Tag Archives: Control

Want to live outside your comfort zone? Try being in charge.

Have you ever looked at someone in charge of a team working under pressure and wondered, how can he or she be that confident?  How can they remain so calm when all they seem to be getting right now is bad news?  How do they know which decision is the right one?  They seem to – after all they give clear instructions, smile, and move on to the next problem without ever looking back.

Or do they?

As someone who makes a career out of leading teams, I can tell you that most displays of confidence under pressure are the product of high school drama classes.  Every one of us suffers from moments of self-doubt, usually found gnawing away at the deepest part of the stomach.  Every one of us actually develops eyes in the back of our heads to allow us to look back as we move to the next problem; that’s how the stomach knows when to act up.

A few weeks back I was talking with a friend of mine who worked with me at sea during a huge international navy exercise off of Hawaii.  He and another officer had just joined our ship, fresh from a year-long course designed to make them into warfare leaders, known as Operations Room Officers or OROs.  Being an ORO can be a tough job – you are responsible to the skipper for almost everything and have to coordinate a huge network of sub-teams and equipment.  On top of this, add being responsible for aircraft and other warships assigned to you for the current activity and now, as they say, we are in business.  My point?  Many people look to the ORO for guidance and direction.  He or she is expected to wade through mountains of information to seize clarity in order to provide sane instructions to everyone else.  In other words – a busy job with periods of impossible requirements.  The key to success?  Confidence and experience.  And if you have just arrived and don’t have much experience?  That leaves confidence…  In fact, my shipmates had the same conversation at watch turnover for almost two weeks  – “Figured out this job yet?”  Pause.  “Nope.”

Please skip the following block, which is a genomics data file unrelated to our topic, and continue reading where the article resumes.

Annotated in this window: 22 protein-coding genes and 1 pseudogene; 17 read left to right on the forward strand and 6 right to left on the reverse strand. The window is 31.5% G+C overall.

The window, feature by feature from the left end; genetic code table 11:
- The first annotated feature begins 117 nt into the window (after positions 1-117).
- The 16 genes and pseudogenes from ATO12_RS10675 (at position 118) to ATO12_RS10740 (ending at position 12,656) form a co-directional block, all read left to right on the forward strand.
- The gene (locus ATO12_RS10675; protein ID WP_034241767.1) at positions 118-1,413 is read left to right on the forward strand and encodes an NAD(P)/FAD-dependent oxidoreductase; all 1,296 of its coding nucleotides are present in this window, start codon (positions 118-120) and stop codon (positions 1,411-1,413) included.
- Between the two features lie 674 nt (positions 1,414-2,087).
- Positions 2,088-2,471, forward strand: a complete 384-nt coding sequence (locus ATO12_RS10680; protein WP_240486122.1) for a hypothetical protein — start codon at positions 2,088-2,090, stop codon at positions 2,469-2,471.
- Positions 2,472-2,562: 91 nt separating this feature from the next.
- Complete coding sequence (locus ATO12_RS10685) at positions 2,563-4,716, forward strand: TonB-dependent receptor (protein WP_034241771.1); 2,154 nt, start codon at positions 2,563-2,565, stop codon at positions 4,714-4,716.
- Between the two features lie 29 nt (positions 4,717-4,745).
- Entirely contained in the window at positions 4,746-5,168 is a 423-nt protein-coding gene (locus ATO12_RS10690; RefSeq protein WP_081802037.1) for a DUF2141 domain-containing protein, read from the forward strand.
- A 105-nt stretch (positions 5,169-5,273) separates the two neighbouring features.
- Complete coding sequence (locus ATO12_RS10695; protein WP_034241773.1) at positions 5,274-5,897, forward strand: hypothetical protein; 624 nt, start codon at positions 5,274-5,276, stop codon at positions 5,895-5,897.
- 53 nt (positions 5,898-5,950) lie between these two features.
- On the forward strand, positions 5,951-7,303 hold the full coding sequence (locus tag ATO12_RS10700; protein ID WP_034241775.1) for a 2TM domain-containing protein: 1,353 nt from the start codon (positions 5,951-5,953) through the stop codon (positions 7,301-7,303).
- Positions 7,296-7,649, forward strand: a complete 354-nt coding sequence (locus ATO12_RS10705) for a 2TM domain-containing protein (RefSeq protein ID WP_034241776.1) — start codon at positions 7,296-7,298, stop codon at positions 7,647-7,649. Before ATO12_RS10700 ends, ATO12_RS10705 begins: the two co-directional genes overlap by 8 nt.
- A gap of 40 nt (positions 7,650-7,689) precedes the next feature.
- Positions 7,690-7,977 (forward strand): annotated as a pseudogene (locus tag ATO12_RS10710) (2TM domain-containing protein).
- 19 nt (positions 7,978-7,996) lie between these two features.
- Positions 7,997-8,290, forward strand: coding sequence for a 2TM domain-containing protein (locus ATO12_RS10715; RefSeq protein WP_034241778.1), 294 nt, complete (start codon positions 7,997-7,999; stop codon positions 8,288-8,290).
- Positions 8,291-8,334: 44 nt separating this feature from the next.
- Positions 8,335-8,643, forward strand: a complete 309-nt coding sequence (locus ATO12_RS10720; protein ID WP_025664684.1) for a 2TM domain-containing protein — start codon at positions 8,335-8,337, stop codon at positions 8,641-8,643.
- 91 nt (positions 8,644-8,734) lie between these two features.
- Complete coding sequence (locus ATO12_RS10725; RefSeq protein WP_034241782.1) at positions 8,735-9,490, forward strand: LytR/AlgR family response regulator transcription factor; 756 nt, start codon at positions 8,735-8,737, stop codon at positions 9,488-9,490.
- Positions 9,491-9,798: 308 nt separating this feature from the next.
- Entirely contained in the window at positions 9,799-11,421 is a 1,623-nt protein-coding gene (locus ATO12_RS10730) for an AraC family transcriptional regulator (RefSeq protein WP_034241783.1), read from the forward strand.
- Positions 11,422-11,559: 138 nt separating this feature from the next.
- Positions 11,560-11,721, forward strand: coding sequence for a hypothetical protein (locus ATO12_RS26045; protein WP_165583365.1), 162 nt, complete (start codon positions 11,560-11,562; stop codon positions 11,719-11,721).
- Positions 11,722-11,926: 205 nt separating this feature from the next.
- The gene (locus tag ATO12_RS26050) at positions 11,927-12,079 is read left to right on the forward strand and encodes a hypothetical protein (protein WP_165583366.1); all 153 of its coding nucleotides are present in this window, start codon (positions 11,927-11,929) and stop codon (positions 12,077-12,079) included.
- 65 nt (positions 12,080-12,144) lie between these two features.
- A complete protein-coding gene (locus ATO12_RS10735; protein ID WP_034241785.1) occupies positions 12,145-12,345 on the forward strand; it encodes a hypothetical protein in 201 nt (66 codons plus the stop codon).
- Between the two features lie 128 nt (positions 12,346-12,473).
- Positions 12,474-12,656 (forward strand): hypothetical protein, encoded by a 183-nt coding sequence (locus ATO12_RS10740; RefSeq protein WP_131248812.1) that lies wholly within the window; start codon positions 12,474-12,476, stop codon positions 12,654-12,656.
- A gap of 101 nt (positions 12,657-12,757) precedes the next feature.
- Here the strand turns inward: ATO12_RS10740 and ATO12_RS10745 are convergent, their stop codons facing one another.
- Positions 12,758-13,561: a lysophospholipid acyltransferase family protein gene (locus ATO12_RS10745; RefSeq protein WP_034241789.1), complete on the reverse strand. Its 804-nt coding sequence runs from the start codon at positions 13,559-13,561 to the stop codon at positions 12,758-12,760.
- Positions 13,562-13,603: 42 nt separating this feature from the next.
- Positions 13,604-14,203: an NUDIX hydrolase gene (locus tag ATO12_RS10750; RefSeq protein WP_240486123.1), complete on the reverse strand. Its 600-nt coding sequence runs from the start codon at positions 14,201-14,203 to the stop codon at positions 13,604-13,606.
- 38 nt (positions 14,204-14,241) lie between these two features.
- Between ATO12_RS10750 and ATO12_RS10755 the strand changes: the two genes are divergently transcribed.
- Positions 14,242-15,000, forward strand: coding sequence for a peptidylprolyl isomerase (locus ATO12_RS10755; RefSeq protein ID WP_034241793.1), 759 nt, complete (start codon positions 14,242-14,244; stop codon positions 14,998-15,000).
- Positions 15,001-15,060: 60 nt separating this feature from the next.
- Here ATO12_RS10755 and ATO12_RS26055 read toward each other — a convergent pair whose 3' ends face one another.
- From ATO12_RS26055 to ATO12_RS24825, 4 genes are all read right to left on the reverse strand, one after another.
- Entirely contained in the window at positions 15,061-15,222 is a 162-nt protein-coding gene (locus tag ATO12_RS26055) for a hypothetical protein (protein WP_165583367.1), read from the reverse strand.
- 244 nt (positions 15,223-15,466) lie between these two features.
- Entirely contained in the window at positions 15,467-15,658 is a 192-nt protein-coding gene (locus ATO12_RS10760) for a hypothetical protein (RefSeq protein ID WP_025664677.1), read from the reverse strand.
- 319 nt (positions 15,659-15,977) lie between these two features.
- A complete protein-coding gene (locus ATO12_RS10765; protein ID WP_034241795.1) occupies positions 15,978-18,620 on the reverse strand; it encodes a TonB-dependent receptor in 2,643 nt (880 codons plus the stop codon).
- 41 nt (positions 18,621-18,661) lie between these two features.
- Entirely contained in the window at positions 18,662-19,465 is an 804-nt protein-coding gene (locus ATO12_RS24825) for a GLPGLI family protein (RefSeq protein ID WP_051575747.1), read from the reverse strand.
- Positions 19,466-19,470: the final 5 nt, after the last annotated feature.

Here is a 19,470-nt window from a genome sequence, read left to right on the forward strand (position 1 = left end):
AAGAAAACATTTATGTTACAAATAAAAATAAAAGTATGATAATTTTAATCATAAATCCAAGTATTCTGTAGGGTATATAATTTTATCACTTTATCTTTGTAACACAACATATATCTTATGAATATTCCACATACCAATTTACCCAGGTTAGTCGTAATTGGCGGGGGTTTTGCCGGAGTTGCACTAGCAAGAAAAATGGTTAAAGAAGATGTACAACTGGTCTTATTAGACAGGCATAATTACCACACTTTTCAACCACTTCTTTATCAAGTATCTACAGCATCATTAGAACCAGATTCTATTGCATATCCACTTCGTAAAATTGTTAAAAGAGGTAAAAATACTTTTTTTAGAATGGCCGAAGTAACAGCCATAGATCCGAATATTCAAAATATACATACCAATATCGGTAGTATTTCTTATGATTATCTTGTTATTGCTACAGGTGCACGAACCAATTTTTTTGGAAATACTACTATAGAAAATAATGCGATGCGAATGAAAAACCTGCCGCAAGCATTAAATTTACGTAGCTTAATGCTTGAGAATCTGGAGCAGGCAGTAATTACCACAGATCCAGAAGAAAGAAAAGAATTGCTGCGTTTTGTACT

Imagine sitting in a room without windows and coordinating this... Pressure.

The take away?  It’s OK to be human and feel like you’ve left your safe zone because leading under pressure is uncomfortable.  Anyone who says otherwise is either lying or doesn’t understand the question.

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Want to Avoid Mission Creep? Practice.

One of the hallmarks of leadership under pressure is the ability to generate strong, actionable plans without the luxury of either time or all of the facts.  How do you make sure that your team can do this?  Practice.  Followed by more practice.

The Canadian navy uses search and rescue (SAR) response exercises to test this very thing.  Consider this example – a warship at sea off the west coast of Vancouver Island receives a distress call from a sinking fisherman approximately one hour away.  Several things need to happen and they need to happen quickly.  First, the obvious step – move to the scene.  Second, gather all of your expertise (in this case, representatives of all departments in order to blend situational awareness, logistics, medical and technical knowledge all in one place) and assess all of the factors in order to create a plan.  Because the situations are never the same, each plan differs slightly from what could be considered standard operating procedures.  After all, there is nothing standard about a burning fishing vessel in five-metre waves during the dead of night, is there?

Good time to discuss the group dental plan? Mission creep.

My point?  If you place this problem in front of five ship’s teams, they will construct five different plans.  One or two will be outstanding, two more will be realistically achievable and one could be a complete “disasterpiece” in the making.  What causes the difference?  Excellent question; after all, although our teams are made up of different individuals, they all have similar training and experience.  In theory, they should all come up with realistically achievable plans, shouldn’t they?  One direct cause of this difference is something known as “mission creep.”

Mission creep can affect even the strongest of teams.  Wikipedia defines it as “the expansion of a project or mission beyond its original goals, often after initial successes.”  It occurs when our team of heroic leaders are drawn off track by needless details or dead ends within the plan.  In extreme cases, mission creep occurs when we add so much detail to a plan that it literally collapses under its own weight.  Although the term is a fairly modern one, the actual concept has been affecting organizations for hundreds of years.  For example, Lewis and Clark’s famous expedition grew by a factor of five from plan inception to execution.  Definite mission creep…

The SAR response example allows us to see mission creep in action.  What should the priority of search and rescue be?  It should be just that – search and rescue, or more simply put saving lives. Therefore any discussion (and believe me, it comes up every time) about saving the stricken vessel (remember, it’s sinking and people need to get off) is quite clearly mission creep.  That’s not to say that we shouldn’t consider saving the vessel if possible, but with an hour to sort ourselves out while positioning at speed to the scene, an animated discussion of what pumps we need or how many damage control folks to send over by the same boat that should be transporting victims is… you guessed it, mission creep.